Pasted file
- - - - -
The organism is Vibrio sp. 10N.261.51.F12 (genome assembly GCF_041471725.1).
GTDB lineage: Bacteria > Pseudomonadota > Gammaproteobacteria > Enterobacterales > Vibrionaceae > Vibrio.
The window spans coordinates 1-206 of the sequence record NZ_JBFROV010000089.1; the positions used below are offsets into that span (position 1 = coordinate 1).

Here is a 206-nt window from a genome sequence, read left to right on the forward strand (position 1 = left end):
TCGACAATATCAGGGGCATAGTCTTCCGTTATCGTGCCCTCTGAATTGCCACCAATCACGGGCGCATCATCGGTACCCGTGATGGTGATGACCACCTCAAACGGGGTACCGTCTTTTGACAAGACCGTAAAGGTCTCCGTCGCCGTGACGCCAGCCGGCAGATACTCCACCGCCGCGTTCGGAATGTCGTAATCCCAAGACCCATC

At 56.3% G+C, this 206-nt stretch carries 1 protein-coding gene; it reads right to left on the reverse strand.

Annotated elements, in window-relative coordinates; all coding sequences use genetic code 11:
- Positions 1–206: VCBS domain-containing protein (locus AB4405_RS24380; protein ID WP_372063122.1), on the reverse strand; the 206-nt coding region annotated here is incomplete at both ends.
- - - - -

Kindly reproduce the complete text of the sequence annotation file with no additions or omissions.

The organism is Vibrio sp. 10N.261.51.F12 (genome assembly GCF_041471725.1).
GTDB lineage: Bacteria > Pseudomonadota > Gammaproteobacteria > Enterobacterales > Vibrionaceae > Vibrio.
The window spans coordinates 1-206 of the sequence record NZ_JBFROV010000089.1; the positions used below are offsets into that span (position 1 = coordinate 1).

Here is a 206-nt window from a genome sequence, read left to right on the forward strand (position 1 = left end):
TCGACAATATCAGGGGCATAGTCTTCCGTTATCGTGCCCTCTGAATTGCCACCAATCACGGGCGCATCATCGGTACCCGTGATGGTGATGACCACCTCAAACGGGGTACCGTCTTTTGACAAGACCGTAAAGGTCTCCGTCGCCGTGACGCCAGCCGGCAGATACTCCACCGCCGCGTTCGGAATGTCGTAATCCCAAGACCCATC

At 56.3% G+C, this 206-nt stretch carries 1 protein-coding gene; it reads right to left on the reverse strand.

Annotated elements, in window-relative coordinates; all coding sequences use genetic code 11:
- Positions 1–206: VCBS domain-containing protein (locus AB4405_RS24380; protein ID WP_372063122.1), on the reverse strand; the 206-nt coding region annotated here is incomplete at both ends.